Mitt Romney 2.0 is an impressive candidate. While other Republicans have moved up and down in the polls, he has held the position of frontrunner for most of the past year and a half. Compared with the last presidential race, he’s looser and more sure of himself. Heck, during the Tuesday’s debate in New Hampshire, Romney was feeling confident enough to crack a joke at the expense of Charlie Rose. And it was funny! The former governor may not inspire passion in voters, but he exudes competence, which may be the more valuable trait in this election when the economy is faltering and Obama is so weak.
Yet, for all his strengths, Romney can’t seem to broaden his appeal beyond a quarter of the Republican electorate. Despite his commanding debate performances and general election promise, his support in primary polls has rarely surpassed 26%, which is close to where he peaked in 2008. He does not pick up new backers when support for opponents like Rick Perry or Michele Bachmann fades. So, what’s going on?
It’s the evangelicals, stupid.
Religious conservatives have always harbored suspicions about where Mitt Romney’s true feelings lie on social issues after he ran to the left in Massachusetts, then far to the right in 2008, and now seems to be settling somewhere closer to center-right. The bigger problem for Romney is that this ideological and characterological problem is overlaid on a theological one. As we were reminded by an unusually public statement by Pastor Robert Jeffress at the recent Values Voters Summit, many evangelical and fundamentalist Christians do not consider Mormons to be Christians.
That belief can influence the way evangelicals vote. Most Americans (68%) say a Mormon candidate’s faith makes no difference to them. But in a Pew Research survey last spring, 31% of evangelical Republicans and Republican-leaning independents said they would be less likely to vote for a Mormon. Only 15% of non-evangelical Republicans felt the same way. Those numbers are unchanged from 2007, when Romney first ran for the GOP nomination.
Evangelical aversion to Mormons wouldn’t be such a problem for Romney if he could build a winning coalition without them. But historically, that’s been hard to do in GOP primaries. Sixty percent of voters in the Iowa caucuses and the South Carolina primary in 2008 were evangelicals. And Tea Party supporters, who are among the most energized in this campaign season, overwhelmingly identify themselves as “Christian conservatives”, according to the Public Religion Research Institute.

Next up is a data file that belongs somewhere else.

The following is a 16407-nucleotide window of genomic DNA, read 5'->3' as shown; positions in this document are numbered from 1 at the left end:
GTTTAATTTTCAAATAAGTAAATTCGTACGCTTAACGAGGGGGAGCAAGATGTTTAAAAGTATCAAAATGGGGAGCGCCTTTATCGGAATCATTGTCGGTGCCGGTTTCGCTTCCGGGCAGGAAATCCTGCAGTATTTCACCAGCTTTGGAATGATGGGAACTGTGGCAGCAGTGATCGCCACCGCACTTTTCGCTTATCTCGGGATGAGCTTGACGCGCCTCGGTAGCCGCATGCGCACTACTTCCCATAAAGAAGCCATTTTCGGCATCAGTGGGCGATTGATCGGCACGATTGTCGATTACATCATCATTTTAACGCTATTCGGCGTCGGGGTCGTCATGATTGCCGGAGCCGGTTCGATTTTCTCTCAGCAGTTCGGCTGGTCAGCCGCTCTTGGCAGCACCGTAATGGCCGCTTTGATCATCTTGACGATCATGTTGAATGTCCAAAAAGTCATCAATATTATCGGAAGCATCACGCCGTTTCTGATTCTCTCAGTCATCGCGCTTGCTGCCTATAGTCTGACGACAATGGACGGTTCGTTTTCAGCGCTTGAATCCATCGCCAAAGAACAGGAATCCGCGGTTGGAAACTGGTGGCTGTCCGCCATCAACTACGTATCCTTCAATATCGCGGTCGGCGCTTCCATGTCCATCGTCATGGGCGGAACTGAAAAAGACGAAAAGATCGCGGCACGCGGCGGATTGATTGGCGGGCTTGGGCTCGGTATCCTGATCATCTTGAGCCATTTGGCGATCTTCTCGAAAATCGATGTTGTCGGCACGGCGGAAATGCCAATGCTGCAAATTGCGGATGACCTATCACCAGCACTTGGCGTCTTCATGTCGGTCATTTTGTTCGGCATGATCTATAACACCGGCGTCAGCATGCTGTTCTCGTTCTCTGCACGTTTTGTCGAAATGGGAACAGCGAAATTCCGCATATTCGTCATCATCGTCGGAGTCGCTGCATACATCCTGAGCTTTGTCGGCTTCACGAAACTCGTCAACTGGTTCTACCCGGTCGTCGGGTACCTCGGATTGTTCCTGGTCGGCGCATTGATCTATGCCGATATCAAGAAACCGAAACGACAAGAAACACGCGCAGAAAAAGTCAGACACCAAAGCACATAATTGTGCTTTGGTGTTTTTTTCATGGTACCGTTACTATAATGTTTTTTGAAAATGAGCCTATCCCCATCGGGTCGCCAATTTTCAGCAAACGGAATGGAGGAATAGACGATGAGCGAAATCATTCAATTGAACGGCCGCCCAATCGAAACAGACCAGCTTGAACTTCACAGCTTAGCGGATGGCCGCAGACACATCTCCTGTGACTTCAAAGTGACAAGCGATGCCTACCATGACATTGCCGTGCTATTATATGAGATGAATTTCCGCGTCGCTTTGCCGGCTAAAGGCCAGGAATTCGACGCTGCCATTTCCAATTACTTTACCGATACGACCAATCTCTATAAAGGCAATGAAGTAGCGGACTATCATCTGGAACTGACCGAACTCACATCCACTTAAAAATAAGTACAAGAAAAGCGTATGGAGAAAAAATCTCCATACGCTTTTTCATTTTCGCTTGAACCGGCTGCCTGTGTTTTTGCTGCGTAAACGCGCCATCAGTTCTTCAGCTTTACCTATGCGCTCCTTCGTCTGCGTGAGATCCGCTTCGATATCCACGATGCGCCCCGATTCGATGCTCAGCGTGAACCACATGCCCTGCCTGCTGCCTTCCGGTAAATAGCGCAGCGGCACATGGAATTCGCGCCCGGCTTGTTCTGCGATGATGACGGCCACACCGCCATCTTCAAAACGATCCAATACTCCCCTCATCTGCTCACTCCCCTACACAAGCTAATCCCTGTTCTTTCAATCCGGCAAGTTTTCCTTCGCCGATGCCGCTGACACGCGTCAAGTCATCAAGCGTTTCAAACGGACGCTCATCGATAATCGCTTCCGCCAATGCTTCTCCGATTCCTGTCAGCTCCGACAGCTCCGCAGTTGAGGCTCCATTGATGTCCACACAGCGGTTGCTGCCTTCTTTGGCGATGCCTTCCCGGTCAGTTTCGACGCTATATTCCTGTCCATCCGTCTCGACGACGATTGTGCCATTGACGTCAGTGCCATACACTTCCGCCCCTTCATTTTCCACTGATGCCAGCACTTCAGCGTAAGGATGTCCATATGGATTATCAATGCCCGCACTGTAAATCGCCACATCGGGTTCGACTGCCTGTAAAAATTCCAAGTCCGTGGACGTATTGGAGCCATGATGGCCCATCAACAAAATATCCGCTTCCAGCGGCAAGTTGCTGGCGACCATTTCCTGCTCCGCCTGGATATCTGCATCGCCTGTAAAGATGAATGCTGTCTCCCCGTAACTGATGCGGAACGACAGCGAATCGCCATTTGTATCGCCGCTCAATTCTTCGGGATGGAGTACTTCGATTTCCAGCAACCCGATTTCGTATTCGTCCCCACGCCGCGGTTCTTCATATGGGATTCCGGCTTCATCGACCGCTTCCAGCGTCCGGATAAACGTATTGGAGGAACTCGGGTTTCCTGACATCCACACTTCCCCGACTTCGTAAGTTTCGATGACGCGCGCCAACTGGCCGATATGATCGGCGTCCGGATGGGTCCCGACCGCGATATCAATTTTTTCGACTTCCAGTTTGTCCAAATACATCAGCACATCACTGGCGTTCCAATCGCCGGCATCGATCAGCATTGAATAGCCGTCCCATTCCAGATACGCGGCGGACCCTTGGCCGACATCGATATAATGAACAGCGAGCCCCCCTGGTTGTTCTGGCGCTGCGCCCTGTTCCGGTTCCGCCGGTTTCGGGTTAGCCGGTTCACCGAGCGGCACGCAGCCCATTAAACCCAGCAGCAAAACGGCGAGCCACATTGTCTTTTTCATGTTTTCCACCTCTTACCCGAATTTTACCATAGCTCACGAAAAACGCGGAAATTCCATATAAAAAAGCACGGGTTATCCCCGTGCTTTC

In 2009, religion researchers John Green and Mark Silk ran a simulation to predict how Romney would have performed in the 2008 primaries if evangelicals had simply voted the same way as other Republicans. The result of their simulation? Romney would have won across the South, including the key state of Florida, and he would have even taken Iowa. In other words, he would have been the nominee.
Romney’s shifting ideological profile hasn’t done much to allay evangelical concerns about Mormonism. As Green and Silk put it in their analysis, “Just as people who change positions are deemed untrustworthy because they claim to be something they’re not, so, in evangelical eyes, Mormons claim to be something they’re not; namely, Christians.” In December 2007, Romney gave a speech in Texas intended to put to rest questions about his faith. But his remarks, which mentioned his belief in Jesus Christ and emphasized the parts of his faith that conform with mainstream Christianity, only made things worse for those evangelical Christians who believed he was just being slippery.
A poll conducted earlier this month by the Barna Group underscored evangelical skepticism about Romney’s character. Pollsters asked Americans to rate Obama, Romney and Perry on character traits like leadership, honesty, intelligence and philosophy of government. Perhaps unsurprisingly, evangelicals rated Perry highest in all categories. But they also rated Obama higher than Romney in every category except for leadership.
Even so, Romney and evangelicals are not irreconcilable. A new TIME poll shows him outperforming Perry with that group in a general election matchup against President Obama. Bryan Fischer, an outspoken critic of Mormonism who spoke at the Values Voters Summit, told reporters afterward that “If the choice was between Barack Obama and the other guy, I’d vote for the other guy.” And in a Bloggingheads conversation last month, Richard Land of the Southern Baptist Convention told me that evangelicals are fired-up to remove Obama from the White House. “I have never seen the grassroots of evangelicalism and conservative Catholicism more energized than they are right now,” Land said. “I’ve heard on more than one occasion, pastors say to me, Richard, this is the most important election in America since 1860.”
If Romney can win the Republican primary, most evangelical Christians will vote for him in the general election. But he’s not the nominee yet, and both his opponents and conservative evangelical activists intend to do everything in their power to stop him. After all, they’ve done it before.
Amy Sullivan is a contributing writer at TIME, and author of the book The Party Faithful: How and Why Democrats are Closing the God Gap (Scribner, 2008). Articles of Faith, her column on the intersection of religion and politics, appears on TIME.com every Friday.